Finally, here are some macro photography tips and ideas to help you get started:

  1. Look for subjects beyond just bugs and plants. You can take fascinating macro photos in a studio of anything from pencils to droplets of water. I have seen some exceptional macro photographs of silverware against a stark background.
  2. Stake out ponds and streams. Bugs need to stay hydrated, too, and many of them love being around waterways. If I can’t think of where to go to take good macro pictures, I always head to a nearby source of water.
  3. Keep the seasons in mind. In winter, there may not be as many bugs to photograph, but you could have an entire world of ice and snowflake photography to capture instead, depending upon where you live.
  4. Start taking macro pictures early in the day.At sunrise, you will find bugs waiting with droplets of water for the sun to rise. That is how I captured some of my best macro photos.
  5. Wear long sleeves. As much as I like bugs, I don’t like it when they bite. If you are taking pictures of small creatures, there is a good chance that mosquitos and other biting insects will be nearby. Wear long sleeves, closed shoes, and a head net in bad conditions. Also, consider gloves, even when it is hot, if you are in mosquito territory. I generally recommend that you avoid bug spray, in part because you may scare away the very creatures you are trying to photograph!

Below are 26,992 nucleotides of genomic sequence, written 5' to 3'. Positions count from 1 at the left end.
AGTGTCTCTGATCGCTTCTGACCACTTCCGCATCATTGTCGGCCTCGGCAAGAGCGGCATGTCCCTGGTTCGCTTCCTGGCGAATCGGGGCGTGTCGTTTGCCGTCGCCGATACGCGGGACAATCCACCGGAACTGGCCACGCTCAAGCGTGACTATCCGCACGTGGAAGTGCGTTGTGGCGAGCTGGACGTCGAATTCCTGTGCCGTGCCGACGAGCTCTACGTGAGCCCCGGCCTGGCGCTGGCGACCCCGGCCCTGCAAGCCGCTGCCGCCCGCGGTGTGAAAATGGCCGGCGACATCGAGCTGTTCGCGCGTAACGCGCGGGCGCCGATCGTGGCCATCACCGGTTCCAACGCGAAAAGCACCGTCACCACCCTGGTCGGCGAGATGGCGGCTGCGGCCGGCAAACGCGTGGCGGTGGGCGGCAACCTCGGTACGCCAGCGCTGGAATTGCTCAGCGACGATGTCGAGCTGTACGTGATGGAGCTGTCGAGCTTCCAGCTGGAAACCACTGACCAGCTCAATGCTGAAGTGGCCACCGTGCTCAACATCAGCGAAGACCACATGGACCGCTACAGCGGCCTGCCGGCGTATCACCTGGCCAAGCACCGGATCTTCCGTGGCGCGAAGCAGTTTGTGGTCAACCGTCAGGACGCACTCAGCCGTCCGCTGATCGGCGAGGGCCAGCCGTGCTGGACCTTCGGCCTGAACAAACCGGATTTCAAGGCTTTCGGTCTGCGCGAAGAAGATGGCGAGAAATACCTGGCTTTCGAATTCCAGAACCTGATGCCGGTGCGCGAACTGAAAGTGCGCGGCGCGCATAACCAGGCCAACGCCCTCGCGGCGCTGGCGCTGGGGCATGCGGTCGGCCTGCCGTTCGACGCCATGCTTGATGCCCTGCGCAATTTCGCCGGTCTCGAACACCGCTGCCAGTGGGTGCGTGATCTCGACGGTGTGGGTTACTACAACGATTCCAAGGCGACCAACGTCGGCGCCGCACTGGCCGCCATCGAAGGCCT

6. Put effort into lighting. Not all flash photography is equally good. It takes some trial and error to get a good lighting setup that looks natural, and going with your first attempt may result in photos that look fake and unnatural. The image below was lit entirely by my flash, but the light is still very pleasant.
  7. Have fun with your macro photography! This is one of the most enjoyable genres of photography you can do, but it is easy to get frustrated at first. Again, even under the best possible conditions, my keeper rate for handheld 1:1 macro photos is less than 50%, and I have been doing this for a while. Even two or three sharp images is a huge success, and you will improve very significantly with practice.

So this was the last lesson of macro photography

All The Best guys take Good Macro Photos. Will meet you in Portrait Photography Lessons. Do Share These Lessons with your friends and family members.